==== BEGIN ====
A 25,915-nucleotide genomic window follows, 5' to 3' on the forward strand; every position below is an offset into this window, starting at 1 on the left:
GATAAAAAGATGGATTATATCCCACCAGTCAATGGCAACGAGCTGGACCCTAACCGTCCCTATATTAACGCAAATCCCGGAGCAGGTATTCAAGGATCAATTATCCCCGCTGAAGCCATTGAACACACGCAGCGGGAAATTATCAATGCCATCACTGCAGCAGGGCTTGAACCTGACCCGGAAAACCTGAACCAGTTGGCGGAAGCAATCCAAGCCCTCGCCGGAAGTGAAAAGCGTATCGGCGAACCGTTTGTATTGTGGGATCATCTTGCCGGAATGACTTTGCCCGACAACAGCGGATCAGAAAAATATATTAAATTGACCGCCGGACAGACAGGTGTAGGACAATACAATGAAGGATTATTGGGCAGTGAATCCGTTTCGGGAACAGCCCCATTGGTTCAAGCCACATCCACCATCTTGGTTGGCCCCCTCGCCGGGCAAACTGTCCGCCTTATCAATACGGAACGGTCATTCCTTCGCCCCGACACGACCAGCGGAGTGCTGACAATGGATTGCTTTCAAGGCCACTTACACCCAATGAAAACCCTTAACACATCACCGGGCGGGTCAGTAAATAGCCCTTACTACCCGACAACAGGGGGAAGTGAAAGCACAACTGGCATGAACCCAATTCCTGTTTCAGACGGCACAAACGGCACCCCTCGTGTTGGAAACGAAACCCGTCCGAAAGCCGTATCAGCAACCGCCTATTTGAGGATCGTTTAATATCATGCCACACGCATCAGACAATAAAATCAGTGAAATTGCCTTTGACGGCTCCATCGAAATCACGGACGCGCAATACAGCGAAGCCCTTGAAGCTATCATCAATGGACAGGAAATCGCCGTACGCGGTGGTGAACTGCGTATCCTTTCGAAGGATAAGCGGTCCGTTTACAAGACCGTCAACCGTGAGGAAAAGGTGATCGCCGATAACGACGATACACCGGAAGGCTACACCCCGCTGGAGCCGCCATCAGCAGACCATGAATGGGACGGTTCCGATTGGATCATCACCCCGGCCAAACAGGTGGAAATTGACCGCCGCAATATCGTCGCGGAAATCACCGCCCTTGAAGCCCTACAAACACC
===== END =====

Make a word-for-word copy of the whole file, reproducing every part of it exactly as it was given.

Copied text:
A 25,915-nucleotide genomic window follows, 5' to 3' on the forward strand; every position below is an offset into this window, starting at 1 on the left:
GATAAAAAGATGGATTATATCCCACCAGTCAATGGCAACGAGCTGGACCCTAACCGTCCCTATATTAACGCAAATCCCGGAGCAGGTATTCAAGGATCAATTATCCCCGCTGAAGCCATTGAACACACGCAGCGGGAAATTATCAATGCCATCACTGCAGCAGGGCTTGAACCTGACCCGGAAAACCTGAACCAGTTGGCGGAAGCAATCCAAGCCCTCGCCGGAAGTGAAAAGCGTATCGGCGAACCGTTTGTATTGTGGGATCATCTTGCCGGAATGACTTTGCCCGACAACAGCGGATCAGAAAAATATATTAAATTGACCGCCGGACAGACAGGTGTAGGACAATACAATGAAGGATTATTGGGCAGTGAATCCGTTTCGGGAACAGCCCCATTGGTTCAAGCCACATCCACCATCTTGGTTGGCCCCCTCGCCGGGCAAACTGTCCGCCTTATCAATACGGAACGGTCATTCCTTCGCCCCGACACGACCAGCGGAGTGCTGACAATGGATTGCTTTCAAGGCCACTTACACCCAATGAAAACCCTTAACACATCACCGGGCGGGTCAGTAAATAGCCCTTACTACCCGACAACAGGGGGAAGTGAAAGCACAACTGGCATGAACCCAATTCCTGTTTCAGACGGCACAAACGGCACCCCTCGTGTTGGAAACGAAACCCGTCCGAAAGCCGTATCAGCAACCGCCTATTTGAGGATCGTTTAATATCATGCCACACGCATCAGACAATAAAATCAGTGAAATTGCCTTTGACGGCTCCATCGAAATCACGGACGCGCAATACAGCGAAGCCCTTGAAGCTATCATCAATGGACAGGAAATCGCCGTACGCGGTGGTGAACTGCGTATCCTTTCGAAGGATAAGCGGTCCGTTTACAAGACCGTCAACCGTGAGGAAAAGGTGATCGCCGATAACGACGATACACCGGAAGGCTACACCCCGCTGGAGCCGCCATCAGCAGACCATGAATGGGACGGTTCCGATTGGATCATCACCCCGGCCAAACAGGTGGAAATTGACCGCCGCAATATCGTCGCGGAAATCACCGCCCTTGAAGCCCTACAAACACC